Medical Device Certification Adds Value

June 18, 2007
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GRAND RAPIDS — Quality management system requirements for medical device manufacturers are complex, and each new product must meet rigorous regulatory standards before entering the market. With the growth of that sector, the interest in ISO-13485:2003 certification appears to be on the rise, too.

ISO-13485 is an international medical device manufacturing certification that meets the quality system requirements of the global medical device industry and addresses most Food and Drug Administration requirements, as well.

“One of the big things that ISO-13485 focuses on is making sure that you’re aware of all your regulatory requirements and have a process to meet them,” said Brandon Kerkstra, owner and president of Management Solutions Group, a consulting firm specializing in ISO-certification readiness. Management Solutions has helped nearly 200 Midwest companies — from small tool and die suppliers to Fortune 500 companies — prepare for different types of ISO certification.

Grand Rapids-based Ranir LLC sought the certification as a means of adding value to its products, which include a wide range of oral care devices. Some 85 percent of its products are manufactured in Grand Rapids.

A lot of companies seek ISO-13485 certification so they can sell outside the United States, specifically in Europe, and that was Ranir’s motivation, as well. The certification has opened up the European medical device market for Ranir, allowing for the company’s first foray into a market outside North America. That was a necessity, said Jeff Fisher, Ranir’s vice president of technology and product development, because over the years Ranir had come to dominate the U.S. market. In order to maintain its aggressive growth strategy, the company had to look for new markets in the United States and new markets abroad, he said. 

“We’re not the lowest cost provider of materials, so we need to go to markets where we can effectively leverage our quality and service story — and Europe is a good one for that,” Fisher observed. “Europeans are used to shopping for high-quality, high-service products.”

Fisher said Ranir isn’t interested in being the lowest cost supplier in the United States. The company wants to sell its U.S. customers on the quality of its products and services, and ISO-13485 is a Cadillac-level of certification that its competitors don’t typically bring to the table.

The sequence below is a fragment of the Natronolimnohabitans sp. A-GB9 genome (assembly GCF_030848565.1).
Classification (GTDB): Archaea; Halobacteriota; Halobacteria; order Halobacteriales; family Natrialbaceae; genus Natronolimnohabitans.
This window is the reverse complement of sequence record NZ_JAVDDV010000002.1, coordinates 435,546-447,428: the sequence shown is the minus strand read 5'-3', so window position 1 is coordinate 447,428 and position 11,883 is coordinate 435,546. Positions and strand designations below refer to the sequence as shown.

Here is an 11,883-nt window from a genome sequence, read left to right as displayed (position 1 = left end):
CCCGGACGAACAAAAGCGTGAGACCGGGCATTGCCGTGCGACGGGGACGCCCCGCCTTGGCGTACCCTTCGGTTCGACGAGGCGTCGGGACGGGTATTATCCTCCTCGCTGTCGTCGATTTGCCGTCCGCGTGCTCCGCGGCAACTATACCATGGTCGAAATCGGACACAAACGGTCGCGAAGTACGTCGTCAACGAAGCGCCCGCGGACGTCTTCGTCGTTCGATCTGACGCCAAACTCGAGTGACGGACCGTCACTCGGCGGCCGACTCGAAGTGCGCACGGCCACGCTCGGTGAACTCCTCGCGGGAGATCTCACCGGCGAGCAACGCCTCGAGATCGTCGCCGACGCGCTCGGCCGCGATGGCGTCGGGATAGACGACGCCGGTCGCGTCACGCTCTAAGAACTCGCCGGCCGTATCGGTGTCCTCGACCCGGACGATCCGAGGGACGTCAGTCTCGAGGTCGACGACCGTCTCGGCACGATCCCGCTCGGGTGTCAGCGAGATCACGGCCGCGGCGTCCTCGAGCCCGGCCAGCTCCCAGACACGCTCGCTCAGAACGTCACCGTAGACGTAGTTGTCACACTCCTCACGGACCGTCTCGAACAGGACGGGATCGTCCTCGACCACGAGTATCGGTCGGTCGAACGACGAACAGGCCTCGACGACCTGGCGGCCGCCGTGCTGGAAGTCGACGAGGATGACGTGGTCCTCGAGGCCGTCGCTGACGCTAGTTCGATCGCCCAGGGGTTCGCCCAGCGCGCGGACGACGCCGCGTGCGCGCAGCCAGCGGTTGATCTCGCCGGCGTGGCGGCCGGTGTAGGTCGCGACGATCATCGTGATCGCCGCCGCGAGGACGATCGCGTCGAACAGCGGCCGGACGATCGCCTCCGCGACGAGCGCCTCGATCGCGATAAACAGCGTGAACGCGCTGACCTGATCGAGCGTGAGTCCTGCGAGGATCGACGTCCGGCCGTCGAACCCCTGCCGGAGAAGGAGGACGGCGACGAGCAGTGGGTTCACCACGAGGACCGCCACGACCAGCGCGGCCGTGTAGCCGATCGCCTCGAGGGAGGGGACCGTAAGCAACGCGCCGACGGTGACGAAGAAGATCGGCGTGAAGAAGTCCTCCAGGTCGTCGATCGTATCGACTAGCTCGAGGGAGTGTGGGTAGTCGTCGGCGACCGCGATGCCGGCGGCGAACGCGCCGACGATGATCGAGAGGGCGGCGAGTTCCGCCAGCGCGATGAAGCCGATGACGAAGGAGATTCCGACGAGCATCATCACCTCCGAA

Ranir was the first company Management Solutions Group assisted through the ISO-13485 registration and certification process, though the company has prior experience in medical device standards, Kerkstra noted. The entire process took about eight months.

Kerkstra said Ranir already had a very good system to start with, as far as the management process. Management Solutions looked at the procedures Ranir had in place, added the ISO-13485 requirements for design and risk analysis, and made sure all the regulatory requirements had been looked into and documented, Kerkstra said. The process included regular project team meetings and staff training. 

As with other ISO certifications, companies are required to train all of their employees on the parts of the new system that have changed and that affect them directly. Next, there is an internal audit of the system, and lastly, a registrar must conduct a final certification and grant certification. The British Standards Institute granted Ranir the ISO-13485 certification.

Training is ongoing, and registrars visit one or twice a year to conduct surveillance audits to verify that the formal process is still being followed, and that it’s still effective. As procedures change, people have to be retrained. Training is now an everyday event at Ranir, Fisher noted.

According to Kerkstra, even companies like Ranir that have good, solid quality management structures to start with, in many cases can still experience efficiency gains.

Fisher said the concern going into the certification process was that it would require everybody to do a lot more work.

“In fact, I think we’re seeing the opposite,” Fisher remarked. “Because our systems are better codified and better documented, we’re able to do the same job much more efficiently than we did before. Every development or design project follows essentially the same scheme and generates the same documents, which has made us a much more efficient company in product development.”    

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